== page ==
Second, we need to simplify the program.
In 2015, we'll mark the 50th anniversary of the Higher Education Act. The program grows in complexity virtually every year as new features and programs are added. Complexity can overwhelm and discourage borrowers, creating barriers to success. We can simplify it. It can be done and should be done.
Third, encourage borrowers to connect with their servicers.
In the federal loan program, borrowers facing financial challenges do not need to default. Servicers, however, cannot help borrowers unless they can speak with them or connect with them online. At Navient, nine times out of 10 when we reach a struggling borrower we can help them get on a payment plan to successfully manage their loans. In contrast, 90 percent of borrowers who default do not talk to us in the full year it takes to reach default-that means they don't respond to our calls, emails or texts nor have they contacted us throughout the 12-month period. Contact works, let's encourage it!
Fourth, the program should encourage borrowers to pay off their loans more quickly by helping borrowers understand the economic value of paying off their loans early, and by deploying tools like our Path to Success webinars that increase borrowers' understanding of the financial cost of deferring repayment.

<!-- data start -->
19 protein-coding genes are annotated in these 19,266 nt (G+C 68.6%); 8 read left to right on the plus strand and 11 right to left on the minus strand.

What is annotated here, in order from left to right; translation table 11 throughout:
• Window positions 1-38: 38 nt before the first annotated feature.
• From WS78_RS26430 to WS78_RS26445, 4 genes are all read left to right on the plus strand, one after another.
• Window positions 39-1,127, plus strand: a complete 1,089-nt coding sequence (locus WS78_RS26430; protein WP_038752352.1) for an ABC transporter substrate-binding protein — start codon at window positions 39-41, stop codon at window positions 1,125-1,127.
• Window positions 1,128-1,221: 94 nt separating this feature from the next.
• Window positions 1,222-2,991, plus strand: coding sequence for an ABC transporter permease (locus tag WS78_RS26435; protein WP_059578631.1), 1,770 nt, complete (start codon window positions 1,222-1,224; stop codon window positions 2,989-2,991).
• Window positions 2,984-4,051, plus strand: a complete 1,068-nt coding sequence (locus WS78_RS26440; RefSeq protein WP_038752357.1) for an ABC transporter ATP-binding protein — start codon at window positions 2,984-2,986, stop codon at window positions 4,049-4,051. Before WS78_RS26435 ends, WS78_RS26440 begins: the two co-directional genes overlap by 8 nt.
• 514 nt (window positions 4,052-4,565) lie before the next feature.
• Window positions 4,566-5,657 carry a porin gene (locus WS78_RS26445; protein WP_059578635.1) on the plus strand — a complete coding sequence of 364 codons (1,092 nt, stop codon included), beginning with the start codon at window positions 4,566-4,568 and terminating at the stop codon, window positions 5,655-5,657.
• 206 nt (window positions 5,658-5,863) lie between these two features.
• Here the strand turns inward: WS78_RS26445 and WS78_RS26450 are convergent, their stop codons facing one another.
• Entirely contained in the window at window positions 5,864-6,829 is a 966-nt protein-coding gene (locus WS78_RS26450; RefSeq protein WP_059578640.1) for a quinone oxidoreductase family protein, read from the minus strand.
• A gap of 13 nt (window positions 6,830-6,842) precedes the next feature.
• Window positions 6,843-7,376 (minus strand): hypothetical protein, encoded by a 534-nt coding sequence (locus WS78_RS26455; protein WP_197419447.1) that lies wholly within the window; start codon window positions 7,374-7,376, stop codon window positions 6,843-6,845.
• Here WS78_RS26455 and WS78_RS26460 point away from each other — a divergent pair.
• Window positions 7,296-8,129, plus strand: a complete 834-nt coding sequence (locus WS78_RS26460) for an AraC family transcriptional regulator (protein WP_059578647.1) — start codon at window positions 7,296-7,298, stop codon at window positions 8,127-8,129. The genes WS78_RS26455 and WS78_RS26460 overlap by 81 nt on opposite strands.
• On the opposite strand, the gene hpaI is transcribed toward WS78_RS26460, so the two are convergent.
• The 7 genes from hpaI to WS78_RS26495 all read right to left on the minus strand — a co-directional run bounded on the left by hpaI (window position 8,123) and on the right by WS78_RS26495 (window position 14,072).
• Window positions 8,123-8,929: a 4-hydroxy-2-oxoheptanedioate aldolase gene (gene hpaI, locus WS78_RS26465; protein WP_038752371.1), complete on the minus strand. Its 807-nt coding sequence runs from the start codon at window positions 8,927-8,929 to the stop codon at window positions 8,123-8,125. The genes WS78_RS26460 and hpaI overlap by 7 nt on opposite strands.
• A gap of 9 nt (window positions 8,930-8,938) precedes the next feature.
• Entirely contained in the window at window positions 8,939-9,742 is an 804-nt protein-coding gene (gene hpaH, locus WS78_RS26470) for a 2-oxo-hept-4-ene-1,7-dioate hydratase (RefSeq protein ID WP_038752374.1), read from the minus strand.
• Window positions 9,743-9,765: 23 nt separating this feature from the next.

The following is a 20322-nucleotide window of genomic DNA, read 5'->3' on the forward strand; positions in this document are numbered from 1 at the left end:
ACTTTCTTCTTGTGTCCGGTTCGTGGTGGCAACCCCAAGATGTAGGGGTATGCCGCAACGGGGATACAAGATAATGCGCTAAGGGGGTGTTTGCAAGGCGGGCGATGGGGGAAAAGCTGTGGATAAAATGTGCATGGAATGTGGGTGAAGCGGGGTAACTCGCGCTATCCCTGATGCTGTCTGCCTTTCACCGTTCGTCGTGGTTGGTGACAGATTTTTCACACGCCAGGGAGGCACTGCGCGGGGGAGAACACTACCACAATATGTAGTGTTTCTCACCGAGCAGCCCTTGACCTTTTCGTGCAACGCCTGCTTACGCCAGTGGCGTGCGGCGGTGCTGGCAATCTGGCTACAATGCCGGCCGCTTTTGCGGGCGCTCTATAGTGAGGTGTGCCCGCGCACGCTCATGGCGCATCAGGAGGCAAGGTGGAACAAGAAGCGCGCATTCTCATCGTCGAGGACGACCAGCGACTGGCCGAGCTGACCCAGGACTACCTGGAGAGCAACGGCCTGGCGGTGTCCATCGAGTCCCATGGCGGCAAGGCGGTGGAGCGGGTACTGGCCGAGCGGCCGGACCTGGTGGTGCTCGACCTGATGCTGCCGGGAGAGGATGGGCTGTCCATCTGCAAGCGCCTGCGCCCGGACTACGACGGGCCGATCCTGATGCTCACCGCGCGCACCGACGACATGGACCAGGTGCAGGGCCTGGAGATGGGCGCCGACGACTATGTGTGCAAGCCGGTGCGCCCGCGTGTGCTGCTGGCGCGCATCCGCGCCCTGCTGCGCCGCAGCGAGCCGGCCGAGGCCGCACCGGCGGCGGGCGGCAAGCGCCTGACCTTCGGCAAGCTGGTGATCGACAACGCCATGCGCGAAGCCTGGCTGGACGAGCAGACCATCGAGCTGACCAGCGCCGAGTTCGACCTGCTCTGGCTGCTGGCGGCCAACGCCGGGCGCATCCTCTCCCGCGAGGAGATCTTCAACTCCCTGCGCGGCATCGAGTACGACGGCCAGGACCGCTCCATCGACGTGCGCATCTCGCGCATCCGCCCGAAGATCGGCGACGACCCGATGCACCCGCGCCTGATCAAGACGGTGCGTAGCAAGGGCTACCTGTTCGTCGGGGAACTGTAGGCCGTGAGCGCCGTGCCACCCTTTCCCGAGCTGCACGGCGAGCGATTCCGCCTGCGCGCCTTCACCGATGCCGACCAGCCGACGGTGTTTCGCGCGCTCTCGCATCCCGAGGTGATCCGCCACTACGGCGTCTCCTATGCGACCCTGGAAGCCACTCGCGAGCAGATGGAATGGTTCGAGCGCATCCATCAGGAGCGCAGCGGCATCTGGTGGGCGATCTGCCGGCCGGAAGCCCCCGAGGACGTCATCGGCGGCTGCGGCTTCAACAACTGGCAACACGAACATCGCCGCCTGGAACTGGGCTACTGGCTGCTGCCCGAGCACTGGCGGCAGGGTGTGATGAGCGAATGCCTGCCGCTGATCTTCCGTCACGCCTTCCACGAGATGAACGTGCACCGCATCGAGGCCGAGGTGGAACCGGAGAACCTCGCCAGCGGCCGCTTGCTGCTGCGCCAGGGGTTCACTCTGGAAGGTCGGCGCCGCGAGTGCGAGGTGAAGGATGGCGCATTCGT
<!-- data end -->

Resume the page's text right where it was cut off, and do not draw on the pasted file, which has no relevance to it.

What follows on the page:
At Navient, we are passionate about success: success for our customers, our clients, our teammates and our shareholders. These are not just words to state at a shareholder meeting. They are backed up by our actions and our results each and every day. We are proud of the work we do to help our customers succeed and the value we deliver. Thank you for listening and thank you for your support.
As the nation's leading loan management, servicing and asset recovery company, Navient (Nasdaq:NAVI) helps customers navigate the path to financial success. Servicing more than $300 billion in student loans, the company supports the educational and economic achievements of more than 12 million Americans. A growing number of government and higher education clients rely on Navient for proven solutions to meet their financial goals. Learn more at navient.com. Navient began trading on Nasdaq as an independent company on May 1, 2014.